Unsettled pattern for the end of the month; large precip deficits persist

The extraordinary mid-winter dry spell in California continues this weekend. Most parts of the state have seen only very light precipitation thus far in 2013. For much of NorCal (and especially the Bay Area), January-February 2013 was the driest early-winter interval on record. While late November and early December 2012 brought very heavy precipitation to more northern parts of the state, the near-total lack of subsequent storm activity has dropped water-year totals well below average across the entire state. With the climatological peak of the rainy season now behind us, the question becomes: how much of a dent can we put in our accrued precipitation deficit before the Pacific storm track shifts north for the season?

Well, it does appear than  a more unsettled pattern is headed toward California over the coming week–with a higher potential for meaningful rainfall in most areas than has been experienced in quite some time. A cutoff low will approach from the north and west by next weekend, and although there’s always a lot of uncertainty associated with features removed from the mean flow it does appear that this system will have sufficient moisture and potential instability to get some decent precip going over at least some parts of the state.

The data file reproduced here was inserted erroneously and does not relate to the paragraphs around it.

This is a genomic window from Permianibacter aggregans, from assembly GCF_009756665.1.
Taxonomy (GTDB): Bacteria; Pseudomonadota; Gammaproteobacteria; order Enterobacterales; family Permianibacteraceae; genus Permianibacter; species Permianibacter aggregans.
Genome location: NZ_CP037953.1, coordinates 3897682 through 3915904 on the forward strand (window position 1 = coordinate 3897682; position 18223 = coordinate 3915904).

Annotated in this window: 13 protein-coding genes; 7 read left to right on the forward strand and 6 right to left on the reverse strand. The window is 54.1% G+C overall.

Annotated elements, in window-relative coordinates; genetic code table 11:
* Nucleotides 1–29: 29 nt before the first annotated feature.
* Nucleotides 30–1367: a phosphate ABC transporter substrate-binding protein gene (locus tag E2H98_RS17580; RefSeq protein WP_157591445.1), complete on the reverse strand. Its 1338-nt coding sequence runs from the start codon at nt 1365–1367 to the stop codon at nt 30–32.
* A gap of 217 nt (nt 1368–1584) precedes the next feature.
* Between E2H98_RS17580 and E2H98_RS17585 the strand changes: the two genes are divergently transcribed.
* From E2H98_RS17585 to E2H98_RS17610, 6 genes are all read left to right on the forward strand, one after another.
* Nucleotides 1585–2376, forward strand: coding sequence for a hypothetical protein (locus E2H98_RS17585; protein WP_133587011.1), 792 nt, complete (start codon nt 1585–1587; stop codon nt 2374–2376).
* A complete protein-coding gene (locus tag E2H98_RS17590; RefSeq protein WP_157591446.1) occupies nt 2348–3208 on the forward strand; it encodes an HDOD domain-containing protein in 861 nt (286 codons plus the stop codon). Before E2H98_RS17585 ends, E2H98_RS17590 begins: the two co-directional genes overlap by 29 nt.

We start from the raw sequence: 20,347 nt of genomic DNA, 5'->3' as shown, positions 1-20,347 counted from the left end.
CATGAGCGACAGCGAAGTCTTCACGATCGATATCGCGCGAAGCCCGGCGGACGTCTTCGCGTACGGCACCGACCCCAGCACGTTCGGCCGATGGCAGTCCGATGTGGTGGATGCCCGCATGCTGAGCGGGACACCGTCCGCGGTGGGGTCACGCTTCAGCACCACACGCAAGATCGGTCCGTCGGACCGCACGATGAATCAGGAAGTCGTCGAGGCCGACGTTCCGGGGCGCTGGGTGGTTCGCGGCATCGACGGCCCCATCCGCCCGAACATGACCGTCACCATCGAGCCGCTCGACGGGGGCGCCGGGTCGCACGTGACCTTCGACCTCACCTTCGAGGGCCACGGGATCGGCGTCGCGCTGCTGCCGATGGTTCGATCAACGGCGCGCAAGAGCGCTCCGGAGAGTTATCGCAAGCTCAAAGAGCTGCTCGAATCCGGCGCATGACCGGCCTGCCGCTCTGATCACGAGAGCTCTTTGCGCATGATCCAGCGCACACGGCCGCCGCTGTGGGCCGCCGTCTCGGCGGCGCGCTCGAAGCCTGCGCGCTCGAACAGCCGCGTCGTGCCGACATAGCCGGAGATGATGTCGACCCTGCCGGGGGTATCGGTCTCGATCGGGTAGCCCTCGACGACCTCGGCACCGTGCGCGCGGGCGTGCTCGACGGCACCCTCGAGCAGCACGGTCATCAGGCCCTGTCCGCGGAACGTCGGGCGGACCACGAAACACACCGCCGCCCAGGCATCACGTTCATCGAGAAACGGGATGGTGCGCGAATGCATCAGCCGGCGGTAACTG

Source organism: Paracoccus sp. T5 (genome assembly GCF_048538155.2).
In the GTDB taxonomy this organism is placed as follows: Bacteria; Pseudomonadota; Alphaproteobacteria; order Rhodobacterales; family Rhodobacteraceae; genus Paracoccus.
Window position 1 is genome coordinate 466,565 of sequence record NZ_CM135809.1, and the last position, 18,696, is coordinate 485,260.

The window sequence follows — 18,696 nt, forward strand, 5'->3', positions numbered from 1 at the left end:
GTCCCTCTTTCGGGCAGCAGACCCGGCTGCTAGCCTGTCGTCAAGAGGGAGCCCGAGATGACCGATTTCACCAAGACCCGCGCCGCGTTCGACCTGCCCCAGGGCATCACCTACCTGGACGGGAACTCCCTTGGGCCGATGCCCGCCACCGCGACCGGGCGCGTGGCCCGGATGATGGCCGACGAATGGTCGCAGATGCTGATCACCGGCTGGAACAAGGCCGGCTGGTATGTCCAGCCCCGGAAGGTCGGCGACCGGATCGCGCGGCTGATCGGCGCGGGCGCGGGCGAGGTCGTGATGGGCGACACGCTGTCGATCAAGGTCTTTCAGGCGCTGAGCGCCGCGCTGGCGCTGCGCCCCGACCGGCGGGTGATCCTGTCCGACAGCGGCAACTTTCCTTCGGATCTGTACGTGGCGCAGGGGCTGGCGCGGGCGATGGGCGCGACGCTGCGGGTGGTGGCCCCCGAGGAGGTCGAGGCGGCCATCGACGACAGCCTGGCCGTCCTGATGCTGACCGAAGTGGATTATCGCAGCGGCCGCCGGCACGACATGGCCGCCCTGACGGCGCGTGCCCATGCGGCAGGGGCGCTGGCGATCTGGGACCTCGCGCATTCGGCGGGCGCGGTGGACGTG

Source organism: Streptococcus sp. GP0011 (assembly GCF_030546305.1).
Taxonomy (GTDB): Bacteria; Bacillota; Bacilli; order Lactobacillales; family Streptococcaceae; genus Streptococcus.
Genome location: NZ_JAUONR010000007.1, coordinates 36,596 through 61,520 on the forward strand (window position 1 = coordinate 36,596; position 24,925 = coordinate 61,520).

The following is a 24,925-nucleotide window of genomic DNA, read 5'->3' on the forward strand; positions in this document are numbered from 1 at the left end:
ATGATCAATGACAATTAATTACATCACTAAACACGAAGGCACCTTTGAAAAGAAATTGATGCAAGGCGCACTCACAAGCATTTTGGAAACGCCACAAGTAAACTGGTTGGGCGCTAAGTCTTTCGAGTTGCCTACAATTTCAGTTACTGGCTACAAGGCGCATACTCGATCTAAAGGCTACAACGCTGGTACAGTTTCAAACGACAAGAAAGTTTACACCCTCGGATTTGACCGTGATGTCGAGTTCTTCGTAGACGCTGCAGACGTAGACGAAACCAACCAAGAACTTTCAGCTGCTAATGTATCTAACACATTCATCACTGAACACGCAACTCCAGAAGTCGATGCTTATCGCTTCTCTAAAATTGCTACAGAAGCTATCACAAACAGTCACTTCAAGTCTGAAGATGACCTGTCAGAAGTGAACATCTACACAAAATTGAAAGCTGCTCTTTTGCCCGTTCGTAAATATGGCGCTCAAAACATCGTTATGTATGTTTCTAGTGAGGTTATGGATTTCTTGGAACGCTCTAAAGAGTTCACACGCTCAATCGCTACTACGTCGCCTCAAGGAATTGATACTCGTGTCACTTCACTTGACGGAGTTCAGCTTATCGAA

GFS depiction of slow-moving cutoff low near California next Saturday.

Depending on the particulars of where the low sets up and the degree of synoptic-scale forcing available, it’s also possible that there could be a fairly widespread thunderstorm outbreak. We’ll have to keep an eye on that as we get closer to the main event. Stay tuned!


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